The lonely atmosphere is heightened because on this particular day, Angela hears a streamer that gives her the chills, the menacing noises (a fight, a struggle, perhaps a muffled scream) buried under the din of the thumping music. So she catches the other soundtracks to hear better the crime that might have been taking place. The Romanian guy gives him a fake administrator code to access the computer where the noises came from.
Original idea? Well, not really. We’ve seen this before. Not specifically in a Soderbergh film, but in The Conversation (where Gene Hackman played a lone surveillance sleuth who realises he may have recorded a murder), and a handful of other cinematic references that Soderbergh pays homage to with a wink: Magnification, Rear Window (Alfred Hitchcock), or The Tattooed Girl. The Hitchcockian atmosphere is perhaps most pronounced, thanks to Cliff Martinez’s score, which recalls the best works of Bernard Herrmann, Alfred Hitchcock’s usual composer.
Kravitz is great
Zoë Kravitz, recently seen as Catwoman in The Batman, carries the entire film with her coolly strict performance, her hard-kept coolness hinting at the severe anxieties that lurk beneath the impassive mask. When she discovers, through Angela Kimi, stream of those noises, it is disturbing in the extreme, as were the murders in Michael Clayton and Crimes and Misdemeanours. We see murder in movies almost every day, but rarely is a film connected enough to the real world to remind us ordinary people commit that murder. The increasingly terrified Angela finally agrees to leave her apartment only because she has to share her discovery with her workplace, who have promised to call the FBI. The Amygdala office evokes the setting of a real-life technocratic sci-fi, as does the entire city in which Angela must soon desperately flee.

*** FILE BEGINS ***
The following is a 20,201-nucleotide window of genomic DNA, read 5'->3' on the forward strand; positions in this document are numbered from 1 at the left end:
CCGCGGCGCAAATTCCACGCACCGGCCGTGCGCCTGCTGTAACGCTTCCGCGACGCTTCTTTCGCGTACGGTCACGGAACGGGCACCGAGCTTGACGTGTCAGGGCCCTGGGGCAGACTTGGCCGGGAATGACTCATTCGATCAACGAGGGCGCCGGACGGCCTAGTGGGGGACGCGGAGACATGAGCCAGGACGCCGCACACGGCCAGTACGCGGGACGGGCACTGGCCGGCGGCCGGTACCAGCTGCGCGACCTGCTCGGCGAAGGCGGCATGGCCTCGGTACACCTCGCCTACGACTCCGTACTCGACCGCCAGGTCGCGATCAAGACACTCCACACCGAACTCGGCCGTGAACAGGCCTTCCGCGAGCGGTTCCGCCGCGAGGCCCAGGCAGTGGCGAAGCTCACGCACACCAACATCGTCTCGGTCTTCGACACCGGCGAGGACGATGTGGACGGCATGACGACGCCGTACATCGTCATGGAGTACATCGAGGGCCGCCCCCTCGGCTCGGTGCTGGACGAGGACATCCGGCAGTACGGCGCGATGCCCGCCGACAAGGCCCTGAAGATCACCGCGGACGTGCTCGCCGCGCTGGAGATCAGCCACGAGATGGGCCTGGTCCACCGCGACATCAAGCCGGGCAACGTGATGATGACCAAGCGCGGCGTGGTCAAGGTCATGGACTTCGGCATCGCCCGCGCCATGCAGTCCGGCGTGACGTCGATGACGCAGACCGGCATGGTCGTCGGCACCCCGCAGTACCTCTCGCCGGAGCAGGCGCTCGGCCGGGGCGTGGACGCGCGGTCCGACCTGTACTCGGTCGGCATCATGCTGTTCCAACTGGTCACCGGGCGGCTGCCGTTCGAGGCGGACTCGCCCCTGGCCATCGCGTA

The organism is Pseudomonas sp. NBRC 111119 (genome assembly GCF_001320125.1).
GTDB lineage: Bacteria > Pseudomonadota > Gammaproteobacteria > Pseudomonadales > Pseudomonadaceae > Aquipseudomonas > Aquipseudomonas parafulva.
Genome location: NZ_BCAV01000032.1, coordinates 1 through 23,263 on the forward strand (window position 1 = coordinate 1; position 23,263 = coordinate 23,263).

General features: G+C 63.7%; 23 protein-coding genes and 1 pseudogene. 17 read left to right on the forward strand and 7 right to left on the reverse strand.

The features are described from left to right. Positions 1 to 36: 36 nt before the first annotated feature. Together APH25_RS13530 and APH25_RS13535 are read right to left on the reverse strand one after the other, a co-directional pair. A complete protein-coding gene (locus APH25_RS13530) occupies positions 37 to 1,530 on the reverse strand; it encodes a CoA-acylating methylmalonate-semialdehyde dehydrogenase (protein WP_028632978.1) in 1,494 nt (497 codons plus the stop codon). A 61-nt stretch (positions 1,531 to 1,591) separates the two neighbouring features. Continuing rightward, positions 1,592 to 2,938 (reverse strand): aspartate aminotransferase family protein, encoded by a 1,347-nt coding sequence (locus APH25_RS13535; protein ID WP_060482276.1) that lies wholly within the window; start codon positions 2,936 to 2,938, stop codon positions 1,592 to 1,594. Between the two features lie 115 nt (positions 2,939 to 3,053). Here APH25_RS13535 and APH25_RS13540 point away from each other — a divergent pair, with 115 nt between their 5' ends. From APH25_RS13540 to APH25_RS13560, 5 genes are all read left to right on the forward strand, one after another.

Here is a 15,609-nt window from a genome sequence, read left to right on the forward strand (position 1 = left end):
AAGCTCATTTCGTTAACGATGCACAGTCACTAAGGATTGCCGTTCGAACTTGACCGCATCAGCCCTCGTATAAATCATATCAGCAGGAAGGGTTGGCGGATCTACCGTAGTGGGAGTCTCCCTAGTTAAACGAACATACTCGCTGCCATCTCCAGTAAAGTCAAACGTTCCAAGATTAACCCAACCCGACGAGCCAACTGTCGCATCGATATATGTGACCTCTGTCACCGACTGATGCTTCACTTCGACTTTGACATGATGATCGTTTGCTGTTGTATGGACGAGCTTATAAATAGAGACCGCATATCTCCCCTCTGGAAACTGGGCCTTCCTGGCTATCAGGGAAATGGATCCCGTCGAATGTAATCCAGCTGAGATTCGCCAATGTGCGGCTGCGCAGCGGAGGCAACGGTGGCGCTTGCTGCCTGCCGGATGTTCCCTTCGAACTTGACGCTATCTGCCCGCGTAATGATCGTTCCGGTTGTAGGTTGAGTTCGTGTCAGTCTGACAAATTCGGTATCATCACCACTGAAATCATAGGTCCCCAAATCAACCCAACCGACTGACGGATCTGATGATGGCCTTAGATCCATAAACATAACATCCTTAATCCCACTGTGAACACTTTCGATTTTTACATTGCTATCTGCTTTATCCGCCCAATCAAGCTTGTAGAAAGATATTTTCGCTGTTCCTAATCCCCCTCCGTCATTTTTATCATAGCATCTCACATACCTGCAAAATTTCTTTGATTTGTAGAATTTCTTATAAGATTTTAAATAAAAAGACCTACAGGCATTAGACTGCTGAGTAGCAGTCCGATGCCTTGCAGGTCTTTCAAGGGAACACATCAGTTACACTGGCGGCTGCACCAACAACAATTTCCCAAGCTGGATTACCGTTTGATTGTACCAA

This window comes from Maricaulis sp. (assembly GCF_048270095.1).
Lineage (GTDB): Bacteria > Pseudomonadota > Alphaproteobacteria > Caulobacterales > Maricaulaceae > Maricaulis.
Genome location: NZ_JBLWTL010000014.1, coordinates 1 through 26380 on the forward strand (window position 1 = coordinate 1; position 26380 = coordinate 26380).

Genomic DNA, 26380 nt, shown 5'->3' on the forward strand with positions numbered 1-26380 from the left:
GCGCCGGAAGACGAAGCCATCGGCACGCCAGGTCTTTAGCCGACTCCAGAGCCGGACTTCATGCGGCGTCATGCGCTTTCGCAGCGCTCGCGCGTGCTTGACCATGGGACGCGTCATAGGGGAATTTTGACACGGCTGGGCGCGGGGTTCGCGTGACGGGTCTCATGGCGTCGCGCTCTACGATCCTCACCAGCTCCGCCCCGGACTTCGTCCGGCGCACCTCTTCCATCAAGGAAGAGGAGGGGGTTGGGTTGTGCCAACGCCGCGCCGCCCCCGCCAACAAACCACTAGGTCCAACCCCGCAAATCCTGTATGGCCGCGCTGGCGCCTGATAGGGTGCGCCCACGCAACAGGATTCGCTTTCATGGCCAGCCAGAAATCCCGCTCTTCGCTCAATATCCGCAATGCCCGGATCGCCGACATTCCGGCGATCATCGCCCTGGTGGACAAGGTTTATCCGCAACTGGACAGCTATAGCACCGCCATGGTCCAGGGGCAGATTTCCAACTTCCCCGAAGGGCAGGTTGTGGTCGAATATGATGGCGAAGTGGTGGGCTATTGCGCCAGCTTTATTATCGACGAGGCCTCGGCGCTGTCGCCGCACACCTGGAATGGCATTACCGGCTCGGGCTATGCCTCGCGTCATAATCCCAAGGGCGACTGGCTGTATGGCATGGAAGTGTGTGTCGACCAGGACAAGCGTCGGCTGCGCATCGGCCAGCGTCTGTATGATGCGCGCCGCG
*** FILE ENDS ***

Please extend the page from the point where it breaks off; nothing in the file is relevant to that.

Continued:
“Kimi” marks the first time Soderbergh has collaborated with screenwriter David Koepp, long a rock-solid talent in the mainstream (“Jurassic Park,” “Carlito’s Way,” “Panic Room”), and the basic structure of Koepp’s script – in fact, everything about it – is built from pretty familiar panels. The heroine is an isolated hacker, her discovery of a crime linked to corporate malfeasance and corruption, her plan to evade the conspiracy, and it all culminates in a final act of action.
A credible, gripping thriller that we desperately need right now
Why did I say “Kimi” is showing us the way? Because the fun of the film lies in the modest-budget glamour and suggestive inventiveness of Soderbergh’s direction. He has become a true master of minimalist indie film. The joy of filmmaking comes through everywhere – in the way he frames each shot as a (non-accredited) cinematographer like a sentence in a story; in the hypnotically enigmatic dialogues between Amygdala’s CEO (Derek DelGaudio) and a colleague (Jaime Camil); in Rita Wilson’s mysterious little performance as the “reassuring” office manager; in the way, the camera rushes towards Angela like a lurking demon as she rushes for her life through the cold, deserted streets and embracing protesters of Seattle. In the way, a nail gun becomes a great weapon.
If we want to see anything other than Marvel tales in the cinemas, we need to return to this kind of filmmaking spirit. This film can take human stories and turn them into a gripping thriller in the sea of superhero movies.